Lucy Davies opening up – good to hear her on at the start of a night rather than a nightwatchman, which has been her normal slot on these sort of evenings, more’s the pity. Lucy has some amazingly positive songs, even about not necessarily positive situations.
Quirky songs also feature in the set – creating an overall wholesome sound filling the Cellar Bar with her vocals. 

When I hook up with her to chat later, I find out I’ve missed some good nights and parties, simply through feeling being a little run down and hence taking things a little easier on the gig front these past couple of weeks.

Lucy is followed on to the now seemingly oversmall stage by the 8 piece choir that are the Smart Family Band.
Tim Smart is one of life’s experimental creative types, endlessly trying new things at gigs. His sense of adventure sometimes writes cheques the performance cannot deliver, much to the amusing entertainment of those witnessing the wonderful chaos.
Not so tonight. The band are well rehearsed and in good voice, having spent the weekend recording a 6 track EP. Indeed, this EP is the focus of the gig, with the usual Smart twist.

The EP is blank, the sleeve decorated in a bare and sparse manner. It includes 6 inch-square boxes ready for us to draw an impression of each track as they are called out from the platform – colouring pencils provided!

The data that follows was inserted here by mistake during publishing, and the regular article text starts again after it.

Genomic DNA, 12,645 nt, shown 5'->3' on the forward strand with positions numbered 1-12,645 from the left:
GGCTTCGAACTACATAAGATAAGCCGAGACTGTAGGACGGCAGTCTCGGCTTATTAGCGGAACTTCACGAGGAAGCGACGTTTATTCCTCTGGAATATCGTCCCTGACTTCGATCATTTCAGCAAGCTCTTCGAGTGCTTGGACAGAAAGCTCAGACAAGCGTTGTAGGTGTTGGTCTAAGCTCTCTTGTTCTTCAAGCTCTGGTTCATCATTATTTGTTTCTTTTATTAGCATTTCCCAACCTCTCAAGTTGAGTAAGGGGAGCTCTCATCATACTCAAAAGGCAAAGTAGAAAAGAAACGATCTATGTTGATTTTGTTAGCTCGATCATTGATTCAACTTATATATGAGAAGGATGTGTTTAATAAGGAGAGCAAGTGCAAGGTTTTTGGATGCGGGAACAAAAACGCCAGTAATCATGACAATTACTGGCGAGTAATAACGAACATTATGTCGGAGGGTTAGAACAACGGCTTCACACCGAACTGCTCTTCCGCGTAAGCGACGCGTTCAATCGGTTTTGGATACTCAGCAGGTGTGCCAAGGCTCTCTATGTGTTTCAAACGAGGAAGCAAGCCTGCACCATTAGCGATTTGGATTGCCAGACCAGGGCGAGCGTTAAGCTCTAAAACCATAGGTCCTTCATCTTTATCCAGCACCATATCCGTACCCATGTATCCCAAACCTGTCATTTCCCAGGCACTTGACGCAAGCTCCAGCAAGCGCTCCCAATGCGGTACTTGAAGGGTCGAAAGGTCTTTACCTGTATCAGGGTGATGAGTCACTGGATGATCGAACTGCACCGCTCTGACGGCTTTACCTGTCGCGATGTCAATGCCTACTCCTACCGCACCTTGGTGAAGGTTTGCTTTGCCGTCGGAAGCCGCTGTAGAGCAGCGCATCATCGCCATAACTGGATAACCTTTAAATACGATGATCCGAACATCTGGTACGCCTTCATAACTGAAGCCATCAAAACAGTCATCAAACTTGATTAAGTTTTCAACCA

Smart Family Band EP final decorated fullThis creates a buzz and laughs almost overshadowing the performance itself, especially as the first song (track 1-my representative picture is of the twitter bird & 8 heads with open mouths) is purely choral. Short on the CD, this is especially lengthened for this debut performance. Then comes the command – “Change Pencils!” We are expected to switch colours with others in the crowd to draw the next song title on our cover.

The next song is wrong for me – I have a peach coloured lemon, replacing my correctly coloured plums (Lemons Not Plums is the title). Here’s my finished work, for you to laugh at!

As I’m showing here, this active audience participation almost outweighs the engaging and spirited performance, not a distraction but an engaging and lively difference, meaning this gig will no doubt remain in my mind as much as when Quinn’s Quinney had us playing musical chairs!

Finally Si Crockett takes to a late stage, and recognises this by only performing four of his numbers; these (as ever) go down well with the remaining crowd – although personally and quietly I’m rather pleased he calls in an early end to his slot – I’m bushed by this time…

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